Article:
Do All Things Organic Lead to Weight Loss?


Organic food is promising and considered healthy. It is regarded as being both safe from chemical and biological risks to your health as well as being better for the environment. Yet, there are other claims made by the organic producers. One of the more intriguing of these concerns the relationship between the eating of specific nutrients and the burning off of calories. In other words, organic products are sometimes touted as being more beneficial to weight loss than are their nonorganic counterparts.

Defining Organic

It should be easy to define the term organic. It is if you consider it is more of a label that is applied to specific farming or production lifestyle. Organic is used in a very specific way by the federal governments to identify what they perceive as organic. This is reflected in the labeling of food in accordance with these restrictions. The process of obtaining the right for your produce or products to have such a level is also somewhat complex. In fact, it is the process of production, the very methods of creating or manufacturing organic items that is used to define what is and what is not organic.

Organic foods are those that have been produced in a certain way. Organic products are described and defined as being free from or lacking in what is currently the norm among larger and more commercial producers or farms. The basics that make a producer organic involve several if not all of the following characteristics:

  • Organic products are free from the use of pesticides and herbicides
  • They do not employ enhancers or hormonal growth products
  • The producers practice environmentally friendly means of growing, producing and/or raising their “products”.
  • The farmers and implementers of these practices are considered to have higher standards of ethics in their production methods

Organic foods are generally perceived by the public as being healthier for consumers because of the way farmers and other producers turn them out or bring them up. One of the major issues relating to organic products and personal benefits focuses on health. This concerns the belief in the nutrient content of the products. The higher level of nutrients in organic food is perceived as useful in weight control.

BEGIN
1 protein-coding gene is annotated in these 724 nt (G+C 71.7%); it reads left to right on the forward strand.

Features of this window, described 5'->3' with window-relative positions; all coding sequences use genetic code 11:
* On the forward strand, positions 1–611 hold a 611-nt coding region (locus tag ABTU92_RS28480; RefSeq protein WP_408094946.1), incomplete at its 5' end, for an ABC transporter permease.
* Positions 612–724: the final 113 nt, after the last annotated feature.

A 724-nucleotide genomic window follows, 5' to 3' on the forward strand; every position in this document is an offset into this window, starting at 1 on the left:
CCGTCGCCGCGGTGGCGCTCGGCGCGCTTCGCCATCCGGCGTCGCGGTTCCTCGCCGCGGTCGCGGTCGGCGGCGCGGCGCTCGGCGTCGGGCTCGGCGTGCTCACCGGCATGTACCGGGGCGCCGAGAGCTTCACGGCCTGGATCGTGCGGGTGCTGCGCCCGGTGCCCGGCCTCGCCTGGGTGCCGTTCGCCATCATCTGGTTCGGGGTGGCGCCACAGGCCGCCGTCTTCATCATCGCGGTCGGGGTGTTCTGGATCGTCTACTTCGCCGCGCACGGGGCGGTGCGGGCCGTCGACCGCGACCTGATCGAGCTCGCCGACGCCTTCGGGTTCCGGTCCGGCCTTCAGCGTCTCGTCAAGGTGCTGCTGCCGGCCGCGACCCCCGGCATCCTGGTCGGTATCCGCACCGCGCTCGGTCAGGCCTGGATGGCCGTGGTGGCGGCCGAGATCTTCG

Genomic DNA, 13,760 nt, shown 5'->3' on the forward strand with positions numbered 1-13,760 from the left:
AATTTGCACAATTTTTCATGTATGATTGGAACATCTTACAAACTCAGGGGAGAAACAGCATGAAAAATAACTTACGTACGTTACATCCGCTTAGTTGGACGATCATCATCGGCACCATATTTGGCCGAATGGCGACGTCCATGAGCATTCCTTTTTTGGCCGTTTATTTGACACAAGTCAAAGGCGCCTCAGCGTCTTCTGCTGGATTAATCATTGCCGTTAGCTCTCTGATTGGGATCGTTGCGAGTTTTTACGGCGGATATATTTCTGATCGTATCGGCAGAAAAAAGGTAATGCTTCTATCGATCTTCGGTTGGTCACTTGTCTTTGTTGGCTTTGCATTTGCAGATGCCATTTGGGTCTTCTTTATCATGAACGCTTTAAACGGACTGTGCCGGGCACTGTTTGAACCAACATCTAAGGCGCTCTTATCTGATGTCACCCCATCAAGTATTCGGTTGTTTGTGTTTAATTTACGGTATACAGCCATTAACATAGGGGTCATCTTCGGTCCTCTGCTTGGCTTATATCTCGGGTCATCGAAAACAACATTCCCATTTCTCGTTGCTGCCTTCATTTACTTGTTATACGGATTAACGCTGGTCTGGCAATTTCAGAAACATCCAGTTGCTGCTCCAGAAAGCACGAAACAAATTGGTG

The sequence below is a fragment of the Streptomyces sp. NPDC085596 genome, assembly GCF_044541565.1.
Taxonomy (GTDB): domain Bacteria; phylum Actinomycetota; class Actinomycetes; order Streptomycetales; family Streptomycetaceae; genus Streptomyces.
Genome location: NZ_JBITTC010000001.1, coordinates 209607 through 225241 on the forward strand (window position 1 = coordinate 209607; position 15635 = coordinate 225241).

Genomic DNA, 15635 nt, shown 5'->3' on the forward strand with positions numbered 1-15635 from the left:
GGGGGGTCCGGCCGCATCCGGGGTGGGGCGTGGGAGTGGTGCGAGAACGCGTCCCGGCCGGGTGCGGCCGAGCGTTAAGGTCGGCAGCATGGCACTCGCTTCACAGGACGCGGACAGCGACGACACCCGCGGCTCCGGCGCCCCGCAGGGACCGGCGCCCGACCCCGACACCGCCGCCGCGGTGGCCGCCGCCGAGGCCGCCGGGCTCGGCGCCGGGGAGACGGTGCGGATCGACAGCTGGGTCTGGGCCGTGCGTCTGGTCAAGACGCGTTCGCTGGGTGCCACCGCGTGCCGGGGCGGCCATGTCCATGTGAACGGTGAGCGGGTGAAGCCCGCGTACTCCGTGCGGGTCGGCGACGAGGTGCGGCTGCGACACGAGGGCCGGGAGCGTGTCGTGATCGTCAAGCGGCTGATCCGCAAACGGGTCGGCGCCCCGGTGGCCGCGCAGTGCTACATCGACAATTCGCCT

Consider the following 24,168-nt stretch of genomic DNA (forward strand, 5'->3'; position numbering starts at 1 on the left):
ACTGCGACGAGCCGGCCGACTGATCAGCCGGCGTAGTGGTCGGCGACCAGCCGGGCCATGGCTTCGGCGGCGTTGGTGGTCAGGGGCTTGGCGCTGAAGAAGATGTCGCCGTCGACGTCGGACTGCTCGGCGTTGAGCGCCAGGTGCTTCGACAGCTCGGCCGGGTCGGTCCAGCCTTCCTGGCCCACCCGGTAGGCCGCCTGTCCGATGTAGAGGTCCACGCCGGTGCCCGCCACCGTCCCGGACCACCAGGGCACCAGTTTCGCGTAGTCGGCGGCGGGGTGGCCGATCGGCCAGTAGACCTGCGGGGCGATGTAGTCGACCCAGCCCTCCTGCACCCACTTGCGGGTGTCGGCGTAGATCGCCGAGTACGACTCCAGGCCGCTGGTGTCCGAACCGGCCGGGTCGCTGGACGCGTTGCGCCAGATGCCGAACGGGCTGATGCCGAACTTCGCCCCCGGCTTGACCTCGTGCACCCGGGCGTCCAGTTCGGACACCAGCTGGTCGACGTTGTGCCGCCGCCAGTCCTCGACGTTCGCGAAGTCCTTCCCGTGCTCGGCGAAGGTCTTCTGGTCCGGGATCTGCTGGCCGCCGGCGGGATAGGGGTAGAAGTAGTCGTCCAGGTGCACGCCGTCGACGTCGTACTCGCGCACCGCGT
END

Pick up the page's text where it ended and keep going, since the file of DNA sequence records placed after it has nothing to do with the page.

Why Should Organic Products help you Lose Weight?

The argument in favor of including organic food in your weight loss program is based upon the quality and amount of nutrients. It also relies on the lack of any additives – including pesticides, hormones or herbicides, in these products. Essentially, the argument is a rather simple one based on the rate of the body’s metabolism. It can be stated as follows:

  • Organic food has high amounts of nutrients
  • The quality of these nutrients is also superior to other nonorganic products
  • As a result of these two characteristics, your body can digest organic food more readily and efficiently
  • The speed with which organic food is digested results in an increased or higher rate of  metabolism
  • With higher quality nutrients and a speedier metabolism continually and efficiently using the nutrients correctly, your body becomes less fatigued. You become more energetic and, therefore more efficient. As a result your body is more likely to burn off calories